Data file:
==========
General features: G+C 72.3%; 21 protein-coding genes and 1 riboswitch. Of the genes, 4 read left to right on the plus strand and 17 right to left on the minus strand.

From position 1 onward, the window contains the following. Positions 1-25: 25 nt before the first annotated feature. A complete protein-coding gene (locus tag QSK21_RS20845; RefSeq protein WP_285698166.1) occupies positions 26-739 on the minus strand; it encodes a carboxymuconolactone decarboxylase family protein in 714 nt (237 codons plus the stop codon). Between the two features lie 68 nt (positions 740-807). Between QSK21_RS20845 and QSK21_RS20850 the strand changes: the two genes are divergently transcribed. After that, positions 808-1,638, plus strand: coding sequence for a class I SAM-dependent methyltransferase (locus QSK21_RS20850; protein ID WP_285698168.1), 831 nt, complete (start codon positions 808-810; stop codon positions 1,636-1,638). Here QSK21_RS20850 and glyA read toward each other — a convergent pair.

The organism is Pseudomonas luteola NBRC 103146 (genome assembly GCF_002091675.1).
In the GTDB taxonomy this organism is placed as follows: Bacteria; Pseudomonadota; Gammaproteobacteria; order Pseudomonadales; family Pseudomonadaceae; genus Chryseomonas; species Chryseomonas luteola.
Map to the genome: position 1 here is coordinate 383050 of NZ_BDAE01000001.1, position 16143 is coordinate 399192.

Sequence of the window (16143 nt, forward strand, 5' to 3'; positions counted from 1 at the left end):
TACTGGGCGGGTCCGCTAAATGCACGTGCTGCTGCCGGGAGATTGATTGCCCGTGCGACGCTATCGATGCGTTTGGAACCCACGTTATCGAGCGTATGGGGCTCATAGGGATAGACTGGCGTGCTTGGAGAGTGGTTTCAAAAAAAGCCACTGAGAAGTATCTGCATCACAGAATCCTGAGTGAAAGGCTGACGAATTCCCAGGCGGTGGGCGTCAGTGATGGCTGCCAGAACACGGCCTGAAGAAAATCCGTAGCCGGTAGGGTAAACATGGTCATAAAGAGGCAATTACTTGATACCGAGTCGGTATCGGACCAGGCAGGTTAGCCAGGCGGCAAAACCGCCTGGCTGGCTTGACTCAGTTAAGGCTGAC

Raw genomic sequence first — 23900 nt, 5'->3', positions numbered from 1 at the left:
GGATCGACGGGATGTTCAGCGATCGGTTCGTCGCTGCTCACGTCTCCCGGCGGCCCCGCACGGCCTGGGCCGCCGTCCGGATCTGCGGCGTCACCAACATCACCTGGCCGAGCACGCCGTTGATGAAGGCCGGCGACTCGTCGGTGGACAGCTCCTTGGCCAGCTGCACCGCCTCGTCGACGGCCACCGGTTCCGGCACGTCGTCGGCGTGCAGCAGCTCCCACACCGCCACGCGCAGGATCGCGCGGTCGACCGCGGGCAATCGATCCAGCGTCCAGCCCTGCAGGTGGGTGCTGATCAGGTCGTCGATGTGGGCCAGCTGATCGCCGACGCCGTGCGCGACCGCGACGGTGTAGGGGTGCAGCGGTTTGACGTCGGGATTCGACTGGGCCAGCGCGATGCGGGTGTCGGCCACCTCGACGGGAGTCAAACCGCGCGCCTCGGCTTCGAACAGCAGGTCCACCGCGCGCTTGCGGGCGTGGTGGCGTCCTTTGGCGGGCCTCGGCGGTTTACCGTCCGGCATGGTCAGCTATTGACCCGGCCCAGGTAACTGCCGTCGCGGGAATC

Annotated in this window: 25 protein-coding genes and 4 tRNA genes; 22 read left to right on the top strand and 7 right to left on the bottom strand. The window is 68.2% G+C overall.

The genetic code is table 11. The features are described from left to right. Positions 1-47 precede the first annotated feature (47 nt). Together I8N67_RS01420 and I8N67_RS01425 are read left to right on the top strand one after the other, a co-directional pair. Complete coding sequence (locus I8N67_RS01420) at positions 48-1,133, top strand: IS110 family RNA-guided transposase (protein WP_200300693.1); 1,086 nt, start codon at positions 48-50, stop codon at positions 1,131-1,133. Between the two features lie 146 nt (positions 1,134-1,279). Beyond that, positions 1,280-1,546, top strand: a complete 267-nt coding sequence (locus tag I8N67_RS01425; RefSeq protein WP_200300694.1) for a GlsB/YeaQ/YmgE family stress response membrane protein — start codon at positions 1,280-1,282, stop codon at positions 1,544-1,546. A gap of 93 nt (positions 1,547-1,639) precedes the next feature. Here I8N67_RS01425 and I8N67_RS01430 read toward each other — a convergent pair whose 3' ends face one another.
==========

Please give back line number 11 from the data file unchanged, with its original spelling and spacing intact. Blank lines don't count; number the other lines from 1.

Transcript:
The genetic code is table 11. The features are described from left to right. Positions 1-47 precede the first annotated feature (47 nt). Together I8N67_RS01420 and I8N67_RS01425 are read left to right on the top strand one after the other, a co-directional pair. Complete coding sequence (locus I8N67_RS01420) at positions 48-1,133, top strand: IS110 family RNA-guided transposase (protein WP_200300693.1); 1,086 nt, start codon at positions 48-50, stop codon at positions 1,131-1,133. Between the two features lie 146 nt (positions 1,134-1,279). Beyond that, positions 1,280-1,546, top strand: a complete 267-nt coding sequence (locus tag I8N67_RS01425; RefSeq protein WP_200300694.1) for a GlsB/YeaQ/YmgE family stress response membrane protein — start codon at positions 1,280-1,282, stop codon at positions 1,544-1,546. A gap of 93 nt (positions 1,547-1,639) precedes the next feature. Here I8N67_RS01425 and I8N67_RS01430 read toward each other — a convergent pair whose 3' ends face one another.